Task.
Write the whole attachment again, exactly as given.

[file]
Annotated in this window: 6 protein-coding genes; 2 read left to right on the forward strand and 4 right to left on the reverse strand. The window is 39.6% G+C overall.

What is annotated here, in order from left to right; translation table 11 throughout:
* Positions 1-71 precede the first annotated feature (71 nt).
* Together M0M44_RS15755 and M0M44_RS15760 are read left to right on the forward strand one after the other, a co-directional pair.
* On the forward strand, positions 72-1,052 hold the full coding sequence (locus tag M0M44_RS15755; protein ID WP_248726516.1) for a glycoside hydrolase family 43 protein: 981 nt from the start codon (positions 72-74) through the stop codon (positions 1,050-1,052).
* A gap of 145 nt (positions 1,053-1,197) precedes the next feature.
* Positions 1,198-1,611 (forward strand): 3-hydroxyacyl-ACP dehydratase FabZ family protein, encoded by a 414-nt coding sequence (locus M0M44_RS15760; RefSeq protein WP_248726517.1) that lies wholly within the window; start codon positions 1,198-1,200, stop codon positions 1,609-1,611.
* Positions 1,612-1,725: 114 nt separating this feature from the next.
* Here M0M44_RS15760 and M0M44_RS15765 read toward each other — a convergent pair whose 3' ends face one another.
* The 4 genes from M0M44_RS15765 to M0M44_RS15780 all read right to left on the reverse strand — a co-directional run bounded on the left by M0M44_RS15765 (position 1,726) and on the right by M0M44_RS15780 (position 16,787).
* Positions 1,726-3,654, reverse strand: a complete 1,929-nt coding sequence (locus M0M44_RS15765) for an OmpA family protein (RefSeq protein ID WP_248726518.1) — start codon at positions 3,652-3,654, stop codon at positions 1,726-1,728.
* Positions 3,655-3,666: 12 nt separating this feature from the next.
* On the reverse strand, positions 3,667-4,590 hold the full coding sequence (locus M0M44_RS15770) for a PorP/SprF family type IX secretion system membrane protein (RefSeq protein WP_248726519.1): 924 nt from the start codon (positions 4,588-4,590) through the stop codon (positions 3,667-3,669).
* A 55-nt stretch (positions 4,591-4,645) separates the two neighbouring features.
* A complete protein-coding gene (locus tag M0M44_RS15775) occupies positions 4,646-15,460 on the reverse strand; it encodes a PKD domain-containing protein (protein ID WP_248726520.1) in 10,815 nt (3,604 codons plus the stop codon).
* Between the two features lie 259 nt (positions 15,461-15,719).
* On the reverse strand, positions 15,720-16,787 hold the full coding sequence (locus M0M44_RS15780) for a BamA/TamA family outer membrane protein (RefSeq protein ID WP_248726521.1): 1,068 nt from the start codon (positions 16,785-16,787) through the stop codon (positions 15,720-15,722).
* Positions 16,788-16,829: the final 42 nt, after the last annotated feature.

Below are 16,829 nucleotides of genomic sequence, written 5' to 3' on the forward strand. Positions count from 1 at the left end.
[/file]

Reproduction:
Annotated in this window: 6 protein-coding genes; 2 read left to right on the forward strand and 4 right to left on the reverse strand. The window is 39.6% G+C overall.

What is annotated here, in order from left to right; translation table 11 throughout:
* Positions 1-71 precede the first annotated feature (71 nt).
* Together M0M44_RS15755 and M0M44_RS15760 are read left to right on the forward strand one after the other, a co-directional pair.
* On the forward strand, positions 72-1,052 hold the full coding sequence (locus tag M0M44_RS15755; protein ID WP_248726516.1) for a glycoside hydrolase family 43 protein: 981 nt from the start codon (positions 72-74) through the stop codon (positions 1,050-1,052).
* A gap of 145 nt (positions 1,053-1,197) precedes the next feature.
* Positions 1,198-1,611 (forward strand): 3-hydroxyacyl-ACP dehydratase FabZ family protein, encoded by a 414-nt coding sequence (locus M0M44_RS15760; RefSeq protein WP_248726517.1) that lies wholly within the window; start codon positions 1,198-1,200, stop codon positions 1,609-1,611.
* Positions 1,612-1,725: 114 nt separating this feature from the next.
* Here M0M44_RS15760 and M0M44_RS15765 read toward each other — a convergent pair whose 3' ends face one another.
* The 4 genes from M0M44_RS15765 to M0M44_RS15780 all read right to left on the reverse strand — a co-directional run bounded on the left by M0M44_RS15765 (position 1,726) and on the right by M0M44_RS15780 (position 16,787).
* Positions 1,726-3,654, reverse strand: a complete 1,929-nt coding sequence (locus M0M44_RS15765) for an OmpA family protein (RefSeq protein ID WP_248726518.1) — start codon at positions 3,652-3,654, stop codon at positions 1,726-1,728.
* Positions 3,655-3,666: 12 nt separating this feature from the next.
* On the reverse strand, positions 3,667-4,590 hold the full coding sequence (locus M0M44_RS15770) for a PorP/SprF family type IX secretion system membrane protein (RefSeq protein WP_248726519.1): 924 nt from the start codon (positions 4,588-4,590) through the stop codon (positions 3,667-3,669).
* A 55-nt stretch (positions 4,591-4,645) separates the two neighbouring features.
* A complete protein-coding gene (locus tag M0M44_RS15775) occupies positions 4,646-15,460 on the reverse strand; it encodes a PKD domain-containing protein (protein ID WP_248726520.1) in 10,815 nt (3,604 codons plus the stop codon).
* Between the two features lie 259 nt (positions 15,461-15,719).
* On the reverse strand, positions 15,720-16,787 hold the full coding sequence (locus M0M44_RS15780) for a BamA/TamA family outer membrane protein (RefSeq protein ID WP_248726521.1): 1,068 nt from the start codon (positions 16,785-16,787) through the stop codon (positions 15,720-15,722).
* Positions 16,788-16,829: the final 42 nt, after the last annotated feature.

Below are 16,829 nucleotides of genomic sequence, written 5' to 3' on the forward strand. Positions count from 1 at the left end.